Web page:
Happy New Year! I hope you find some time to play with your friends.
It was the fall of 1990 and my mother, my father and I were driving through central Mexico. I had graduated from college the previous spring, and had determined that I would go and live in Mexico, teach English and study Spanish. I was taking the trip to evaluate a couple of options for doing this, one in Cuernavaca, and one in Morelia. My father was not about to miss an opportunity to hunt for painting material in those parts again – they had been so fruitful in the 60’s, 70’s, and 80’s, why not the 90’s? — And my mother was not about to let either of us wander around Mexico without a chaperone; so all three of us flew to Mexico City, rented a car, and started driving.
We had stayed the previous night in Cuernavaca, and the hotel staff had packed us picnic lunches that included one of the best sandwiches I’ve ever eaten. It’s funny to mention a sandwich in the middle of this description, but that’s how terrific it was! At lunchtime, we parked under a tree on the side of the road to eat. But instead of opening his lunch, my father immediately got out and headed back to check out something he had seen. He had a hunch it was potential subject matter. He was right: it was this scene.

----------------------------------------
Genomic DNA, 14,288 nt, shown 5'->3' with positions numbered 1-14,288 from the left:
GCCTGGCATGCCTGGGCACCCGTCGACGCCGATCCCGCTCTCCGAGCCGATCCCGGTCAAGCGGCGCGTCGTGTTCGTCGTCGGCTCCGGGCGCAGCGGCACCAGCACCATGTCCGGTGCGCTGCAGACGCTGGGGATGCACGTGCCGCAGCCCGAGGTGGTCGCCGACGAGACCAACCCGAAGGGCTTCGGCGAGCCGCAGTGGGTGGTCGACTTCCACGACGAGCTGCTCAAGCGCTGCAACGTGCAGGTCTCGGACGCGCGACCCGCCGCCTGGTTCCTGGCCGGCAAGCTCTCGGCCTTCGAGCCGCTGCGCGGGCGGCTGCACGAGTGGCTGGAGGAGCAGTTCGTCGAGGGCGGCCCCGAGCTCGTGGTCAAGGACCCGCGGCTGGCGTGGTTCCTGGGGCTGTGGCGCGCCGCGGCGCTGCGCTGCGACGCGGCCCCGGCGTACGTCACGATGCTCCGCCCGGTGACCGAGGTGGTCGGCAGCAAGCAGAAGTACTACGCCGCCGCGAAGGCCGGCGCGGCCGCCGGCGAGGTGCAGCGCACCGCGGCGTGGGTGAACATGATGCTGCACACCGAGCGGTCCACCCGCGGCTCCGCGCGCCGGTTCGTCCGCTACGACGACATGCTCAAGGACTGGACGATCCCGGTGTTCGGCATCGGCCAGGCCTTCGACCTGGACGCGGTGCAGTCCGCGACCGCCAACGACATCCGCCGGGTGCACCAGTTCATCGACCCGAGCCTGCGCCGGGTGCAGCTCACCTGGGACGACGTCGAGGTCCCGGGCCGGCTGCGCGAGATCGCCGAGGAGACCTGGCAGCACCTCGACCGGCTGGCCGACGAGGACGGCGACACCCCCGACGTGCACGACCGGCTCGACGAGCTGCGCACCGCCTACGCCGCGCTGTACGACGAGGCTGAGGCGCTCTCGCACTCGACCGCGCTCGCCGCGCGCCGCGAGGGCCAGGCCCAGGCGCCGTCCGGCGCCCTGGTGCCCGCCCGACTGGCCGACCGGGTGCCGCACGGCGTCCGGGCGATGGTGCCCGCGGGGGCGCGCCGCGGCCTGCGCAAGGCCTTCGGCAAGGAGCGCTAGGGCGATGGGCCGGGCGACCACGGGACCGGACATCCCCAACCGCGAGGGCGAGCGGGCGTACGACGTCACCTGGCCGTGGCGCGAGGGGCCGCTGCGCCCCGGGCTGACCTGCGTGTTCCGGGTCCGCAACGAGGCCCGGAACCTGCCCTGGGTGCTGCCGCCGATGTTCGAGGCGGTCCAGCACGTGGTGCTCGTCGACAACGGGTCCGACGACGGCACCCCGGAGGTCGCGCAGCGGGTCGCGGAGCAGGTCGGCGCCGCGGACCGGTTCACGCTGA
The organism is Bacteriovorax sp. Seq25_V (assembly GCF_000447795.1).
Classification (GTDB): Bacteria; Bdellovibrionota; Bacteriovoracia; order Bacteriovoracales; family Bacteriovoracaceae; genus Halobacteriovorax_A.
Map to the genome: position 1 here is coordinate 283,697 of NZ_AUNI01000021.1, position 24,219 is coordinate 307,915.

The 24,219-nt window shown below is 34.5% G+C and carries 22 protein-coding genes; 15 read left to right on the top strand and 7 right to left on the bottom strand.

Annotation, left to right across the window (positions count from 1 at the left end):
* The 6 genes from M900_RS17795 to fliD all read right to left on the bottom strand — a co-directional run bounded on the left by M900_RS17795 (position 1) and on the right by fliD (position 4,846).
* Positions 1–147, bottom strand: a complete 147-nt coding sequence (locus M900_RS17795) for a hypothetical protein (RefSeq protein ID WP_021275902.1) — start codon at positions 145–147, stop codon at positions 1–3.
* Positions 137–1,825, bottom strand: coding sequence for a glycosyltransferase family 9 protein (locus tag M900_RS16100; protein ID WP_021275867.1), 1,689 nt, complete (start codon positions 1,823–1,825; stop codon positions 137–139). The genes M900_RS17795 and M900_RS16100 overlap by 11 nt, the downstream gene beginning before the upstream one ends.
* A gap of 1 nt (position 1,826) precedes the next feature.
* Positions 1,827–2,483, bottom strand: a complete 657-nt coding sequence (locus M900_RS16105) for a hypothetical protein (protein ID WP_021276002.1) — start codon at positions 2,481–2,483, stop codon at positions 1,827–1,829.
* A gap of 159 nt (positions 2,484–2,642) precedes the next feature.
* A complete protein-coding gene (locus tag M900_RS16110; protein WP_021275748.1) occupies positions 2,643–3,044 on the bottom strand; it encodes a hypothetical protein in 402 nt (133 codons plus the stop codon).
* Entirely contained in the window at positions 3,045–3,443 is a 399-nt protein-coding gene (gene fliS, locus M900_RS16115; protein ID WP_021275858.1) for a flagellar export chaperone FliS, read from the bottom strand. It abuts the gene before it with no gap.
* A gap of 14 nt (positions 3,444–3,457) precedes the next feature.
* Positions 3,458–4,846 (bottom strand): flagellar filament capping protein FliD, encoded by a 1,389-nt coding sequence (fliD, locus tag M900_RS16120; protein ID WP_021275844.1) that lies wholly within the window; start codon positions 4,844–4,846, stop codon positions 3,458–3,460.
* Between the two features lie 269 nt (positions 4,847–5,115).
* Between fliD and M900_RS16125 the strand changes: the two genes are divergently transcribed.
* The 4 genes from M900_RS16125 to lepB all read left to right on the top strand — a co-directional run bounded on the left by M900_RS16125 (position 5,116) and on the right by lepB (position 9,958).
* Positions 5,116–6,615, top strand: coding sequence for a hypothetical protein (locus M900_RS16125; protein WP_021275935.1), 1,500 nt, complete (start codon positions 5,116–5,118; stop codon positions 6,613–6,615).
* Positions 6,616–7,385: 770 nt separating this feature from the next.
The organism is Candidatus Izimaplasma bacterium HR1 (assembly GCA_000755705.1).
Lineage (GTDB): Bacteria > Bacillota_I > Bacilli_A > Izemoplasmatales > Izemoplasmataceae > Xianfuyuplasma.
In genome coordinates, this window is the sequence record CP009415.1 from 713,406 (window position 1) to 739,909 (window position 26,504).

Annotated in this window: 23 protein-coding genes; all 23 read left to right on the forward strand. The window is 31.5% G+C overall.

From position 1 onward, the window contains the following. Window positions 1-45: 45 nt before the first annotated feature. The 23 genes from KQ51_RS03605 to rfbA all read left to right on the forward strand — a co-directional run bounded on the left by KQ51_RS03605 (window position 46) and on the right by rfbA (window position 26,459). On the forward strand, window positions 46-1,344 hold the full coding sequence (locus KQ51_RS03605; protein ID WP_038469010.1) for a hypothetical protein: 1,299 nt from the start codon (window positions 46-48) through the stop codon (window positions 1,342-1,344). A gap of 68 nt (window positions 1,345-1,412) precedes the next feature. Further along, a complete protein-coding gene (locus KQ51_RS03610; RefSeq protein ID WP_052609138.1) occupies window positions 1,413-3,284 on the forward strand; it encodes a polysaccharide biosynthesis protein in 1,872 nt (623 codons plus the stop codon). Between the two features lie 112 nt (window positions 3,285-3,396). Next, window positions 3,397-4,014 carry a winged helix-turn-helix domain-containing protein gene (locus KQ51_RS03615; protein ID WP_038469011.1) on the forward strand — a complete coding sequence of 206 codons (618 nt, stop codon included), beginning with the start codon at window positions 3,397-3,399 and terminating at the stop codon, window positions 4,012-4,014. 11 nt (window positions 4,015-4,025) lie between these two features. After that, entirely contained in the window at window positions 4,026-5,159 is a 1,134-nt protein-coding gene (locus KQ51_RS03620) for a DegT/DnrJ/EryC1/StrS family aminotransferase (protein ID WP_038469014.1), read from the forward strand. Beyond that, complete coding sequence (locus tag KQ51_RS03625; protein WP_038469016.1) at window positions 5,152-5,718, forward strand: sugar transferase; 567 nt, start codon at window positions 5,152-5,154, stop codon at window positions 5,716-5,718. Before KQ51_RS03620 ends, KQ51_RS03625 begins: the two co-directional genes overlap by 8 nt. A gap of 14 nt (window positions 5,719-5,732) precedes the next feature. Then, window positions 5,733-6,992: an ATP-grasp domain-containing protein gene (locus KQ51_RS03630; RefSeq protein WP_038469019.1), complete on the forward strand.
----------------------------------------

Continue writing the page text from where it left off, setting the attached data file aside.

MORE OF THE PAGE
Our pit stop turned into an afternoon sojourn, but the scene was certainly worth it. We did manage to make it to our destination before dark – driving on Mexican country roads at night is never advisable – and in the end I chose to go to Morelia, where I lived and worked and studied at Instituto Baden Powell, which had been founded by an eagle scout.
The two little boys were not actually there at all. My father was known for stealing elements from one place and inserting them into another. He called his cobbled-together compositions “recipes”. Well, this recipe included two little boys from Taos, New Mexico who were making the most of a puddle leftover from earlier rain. Puddles are puddles, parents are parents, and boys are boys.